Karsten Blaas explains why a proposed new citizenship law could have major repercussions for football in Germany, at both professional and amateur level

Last September, the Germans got themselves a new government. After a few months in charge, however, the envisaged red and green restructuring of the country turned out to be not much more than old Helmut Kohl with a few squirts of fresh paint. In fact, the only real reform likely to be passed in the near future is a modernisation of Germany’s citizenship law.

This appears long overdue since the current legislation, introduced in 1913, is a little behind its time. Unlike in most European countries, where citizenship is based at least partly on birth, you can only be Ger­man if your parents are German or if you have lived in the country for at least 15 years and give up your original passport for a German one. This option has rarely been used by the members of the various minorities.

With the new law in force, those with foreign backgrounds will be able to acquire German citizenship without having to give up their original nationality at the same time. As a side effect, this legislation may help solve some of German football’s problems.

One obvious one, although many still tend to view it as a curiosity, is the state of the national side. France 98 cruelly exposed the limitations of German football, but the example of the French team may also suggest a solution. It is fair to say that without the contribution of players whose origins lie overseas, France would not have won the World Cup. In France, as well as in Holl­and or England, the mixed composition of the national team has clearly improved the standard of play.

In Germany, because of the citizenship law, it’s a different story. Although footballers from immigrant families have played in this country since their childhood, the broad majority of them are not willing to give up their original nationality and therefore are not eligible for the national team. Indeed, players who learned their trade in Germany and who often speak German better than their native tongue, actually contributed to the downfall of the Germans in 1998. Two members of the Croatian squad that knocked Ber­ti Vogts’s team out of the World Cup (Robert Prosinecki and Nico Kovac) and several of the Turkish team that defeated Germany 1-0 in a recent Euro 2000 qualifier grew up in Germany.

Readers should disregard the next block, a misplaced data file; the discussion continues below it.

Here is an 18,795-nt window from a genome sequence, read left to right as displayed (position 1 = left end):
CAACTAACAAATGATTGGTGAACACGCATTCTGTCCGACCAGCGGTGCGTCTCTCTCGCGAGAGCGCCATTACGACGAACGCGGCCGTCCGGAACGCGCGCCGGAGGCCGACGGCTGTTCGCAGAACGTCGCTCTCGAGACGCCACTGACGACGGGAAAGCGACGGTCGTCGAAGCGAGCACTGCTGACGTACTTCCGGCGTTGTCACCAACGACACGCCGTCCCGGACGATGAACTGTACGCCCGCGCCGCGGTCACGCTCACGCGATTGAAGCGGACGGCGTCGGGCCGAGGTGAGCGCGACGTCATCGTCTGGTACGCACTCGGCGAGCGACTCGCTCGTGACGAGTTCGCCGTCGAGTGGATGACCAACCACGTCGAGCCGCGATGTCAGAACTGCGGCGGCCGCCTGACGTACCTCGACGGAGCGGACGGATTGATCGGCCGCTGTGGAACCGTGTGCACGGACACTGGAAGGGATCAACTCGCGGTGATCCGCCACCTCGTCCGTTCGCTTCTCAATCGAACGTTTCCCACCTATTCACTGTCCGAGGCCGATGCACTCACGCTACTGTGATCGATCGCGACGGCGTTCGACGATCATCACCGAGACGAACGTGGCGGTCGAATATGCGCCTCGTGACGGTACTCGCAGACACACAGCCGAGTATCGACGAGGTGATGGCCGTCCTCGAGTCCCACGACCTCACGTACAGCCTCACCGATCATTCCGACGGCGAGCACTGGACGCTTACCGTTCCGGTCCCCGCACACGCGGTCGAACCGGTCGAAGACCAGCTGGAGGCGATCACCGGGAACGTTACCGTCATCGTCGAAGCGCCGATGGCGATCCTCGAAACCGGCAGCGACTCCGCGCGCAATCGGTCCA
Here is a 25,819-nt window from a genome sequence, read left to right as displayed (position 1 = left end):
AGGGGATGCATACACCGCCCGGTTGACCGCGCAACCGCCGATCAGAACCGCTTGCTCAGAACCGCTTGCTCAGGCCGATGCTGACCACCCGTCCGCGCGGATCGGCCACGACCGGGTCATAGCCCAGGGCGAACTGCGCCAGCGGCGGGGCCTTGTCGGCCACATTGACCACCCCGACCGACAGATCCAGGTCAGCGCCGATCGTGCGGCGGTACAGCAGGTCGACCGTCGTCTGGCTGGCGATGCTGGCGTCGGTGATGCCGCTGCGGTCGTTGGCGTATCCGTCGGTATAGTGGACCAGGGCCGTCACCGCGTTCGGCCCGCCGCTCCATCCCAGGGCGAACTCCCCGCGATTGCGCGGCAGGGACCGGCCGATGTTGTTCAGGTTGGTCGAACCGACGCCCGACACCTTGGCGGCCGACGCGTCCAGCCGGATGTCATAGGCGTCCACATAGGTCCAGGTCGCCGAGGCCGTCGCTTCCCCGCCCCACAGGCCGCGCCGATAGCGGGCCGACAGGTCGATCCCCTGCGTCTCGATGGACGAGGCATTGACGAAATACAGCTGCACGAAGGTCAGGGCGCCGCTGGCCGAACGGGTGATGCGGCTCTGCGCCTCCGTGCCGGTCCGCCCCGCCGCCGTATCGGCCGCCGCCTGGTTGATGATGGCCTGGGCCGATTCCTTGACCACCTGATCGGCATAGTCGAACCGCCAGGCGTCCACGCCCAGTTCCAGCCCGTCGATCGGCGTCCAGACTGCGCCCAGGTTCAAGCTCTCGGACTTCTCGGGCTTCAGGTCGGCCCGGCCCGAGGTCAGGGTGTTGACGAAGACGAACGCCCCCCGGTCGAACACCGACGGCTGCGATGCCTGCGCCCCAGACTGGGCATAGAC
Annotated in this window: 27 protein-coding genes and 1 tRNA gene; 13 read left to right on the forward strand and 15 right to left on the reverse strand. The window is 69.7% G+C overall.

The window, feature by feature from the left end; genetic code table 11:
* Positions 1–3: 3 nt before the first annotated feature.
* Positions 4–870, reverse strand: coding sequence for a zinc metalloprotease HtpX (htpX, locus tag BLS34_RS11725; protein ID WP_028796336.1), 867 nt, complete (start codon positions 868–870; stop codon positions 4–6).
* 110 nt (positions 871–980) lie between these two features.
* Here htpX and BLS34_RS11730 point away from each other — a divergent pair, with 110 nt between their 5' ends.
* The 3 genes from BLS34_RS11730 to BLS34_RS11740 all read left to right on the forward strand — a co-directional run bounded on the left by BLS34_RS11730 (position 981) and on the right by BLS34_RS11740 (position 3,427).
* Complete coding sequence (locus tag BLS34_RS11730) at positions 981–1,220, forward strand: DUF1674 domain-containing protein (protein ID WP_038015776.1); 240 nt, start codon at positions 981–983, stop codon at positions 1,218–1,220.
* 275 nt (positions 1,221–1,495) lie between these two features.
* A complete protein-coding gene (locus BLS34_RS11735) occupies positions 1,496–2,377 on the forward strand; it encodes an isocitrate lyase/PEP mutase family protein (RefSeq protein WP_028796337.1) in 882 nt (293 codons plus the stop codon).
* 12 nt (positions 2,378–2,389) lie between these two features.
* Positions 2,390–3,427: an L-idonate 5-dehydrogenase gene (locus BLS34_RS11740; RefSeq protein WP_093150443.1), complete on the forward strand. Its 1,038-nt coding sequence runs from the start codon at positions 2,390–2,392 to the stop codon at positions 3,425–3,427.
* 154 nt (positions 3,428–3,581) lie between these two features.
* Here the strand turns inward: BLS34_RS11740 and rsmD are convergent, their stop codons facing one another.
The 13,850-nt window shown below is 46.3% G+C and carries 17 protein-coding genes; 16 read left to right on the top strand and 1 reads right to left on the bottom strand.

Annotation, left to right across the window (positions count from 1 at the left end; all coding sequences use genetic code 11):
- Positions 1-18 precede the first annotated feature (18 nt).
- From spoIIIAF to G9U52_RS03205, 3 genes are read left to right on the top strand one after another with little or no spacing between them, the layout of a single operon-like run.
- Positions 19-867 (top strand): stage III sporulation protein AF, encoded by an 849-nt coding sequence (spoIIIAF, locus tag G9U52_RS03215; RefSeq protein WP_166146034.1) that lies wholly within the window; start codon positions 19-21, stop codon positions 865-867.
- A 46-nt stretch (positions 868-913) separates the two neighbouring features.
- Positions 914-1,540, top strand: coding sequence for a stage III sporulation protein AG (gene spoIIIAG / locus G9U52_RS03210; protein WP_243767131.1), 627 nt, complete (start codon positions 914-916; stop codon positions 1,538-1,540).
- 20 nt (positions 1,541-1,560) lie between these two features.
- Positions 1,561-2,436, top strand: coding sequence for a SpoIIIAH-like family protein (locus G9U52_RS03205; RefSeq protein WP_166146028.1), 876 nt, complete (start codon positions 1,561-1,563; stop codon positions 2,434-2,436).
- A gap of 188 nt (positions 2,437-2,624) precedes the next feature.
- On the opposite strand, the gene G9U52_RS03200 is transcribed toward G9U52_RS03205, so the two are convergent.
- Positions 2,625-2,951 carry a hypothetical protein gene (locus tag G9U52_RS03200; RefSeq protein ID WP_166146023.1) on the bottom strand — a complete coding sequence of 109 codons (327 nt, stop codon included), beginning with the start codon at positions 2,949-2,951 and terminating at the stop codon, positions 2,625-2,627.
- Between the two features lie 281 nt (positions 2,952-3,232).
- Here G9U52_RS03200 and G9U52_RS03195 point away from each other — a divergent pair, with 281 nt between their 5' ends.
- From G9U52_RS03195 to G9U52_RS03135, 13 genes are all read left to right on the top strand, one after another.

There are currently more than 50 players with “guest worker” roots in the top two divisions, some of them youngsters with great prospects. And their number is likely to in­crease: of the players who appeared in last year’s Under-18 championship final between Bayern Mun­ich and Borussia Dortmund, around 40 per cent were not qualified to play for Germany. The DFB has belatedly become aware of the issue and it was former team coach Berti Vogts who, in a desperate attempt to raise the standard of his side, persuaded various players with a non-German background to join his squads, for instance ex-Man City midfielder Maurizio Gaudino (whose parents come from Naples), ­Croat-­Slovene striker Fredi Bobic and Mustafa Dogan of Fenerbahce.

However, despite the prospect of a rising number of these players and with the new citizenship law coming up, there does not yet seem to be a coherent strategy to incorporate them. On the contrary, until recently the DFB advised regional youth selectors not to pick too many “foreigners”, since they would not be eligible to play for Germany anyway.

But if the DFB and the national team selectors change their attitude and take this opportunity, this would not just improve the Nationalelf and hopefully spare the world more of the crappy football the Ger­mans have come up with in the recent past, it might also help tackle another problem. In the long run, a national side consisting of members of various traditions may provide identification for all groups of society in the same way the French side, if only briefly, helped bridge the divide between white and non-white.

There is indeed a need for a “new climate in this society”, as one journalist put it, because at this point tolerance between the various groups is limited in many areas. Among young people especially, un­employment, insecurity and prejudice create the breeding ground for racial tension. The lack of social interaction shows in lower division football, where the atmosphere is becoming increasingly violent.

Teams are often exclusively composed of one nationality and animosities between entirely German and entirely non-German teams or between teams from two different foreign nations (eg Turks and Kurds, or Serbs and Croats) are battled out every weekend. My local FA’s records tell an alarming story: the number of dismissals, suspensions, abandoned games and attacks on referees have reached an all-time high. Recently, players from my own team were assaulted with corner flags at the end of a match.

Agitators in all camps have an easy job when it comes to instigating hostilities. A Turkish team-mate told me that in several Turkish teams Muslim fundamentalists and nationalists regularly issued pam­phlets, while pre-war customs and attitudes are still present in some German clubs. It is only a slim hope, but the new citizenship law and a newly composed national team based on this legislation might help improve the situation to a small extent.

If, in ten years’ time, there is a German superstar by the name of Ali or Mustafa instead of Karl-Heinz or Wolfgang, it can only have positive repercussions on Sunday league pitches where, at the moment, it can be very scary.

From WSC 145 March 1999. What was happening this month

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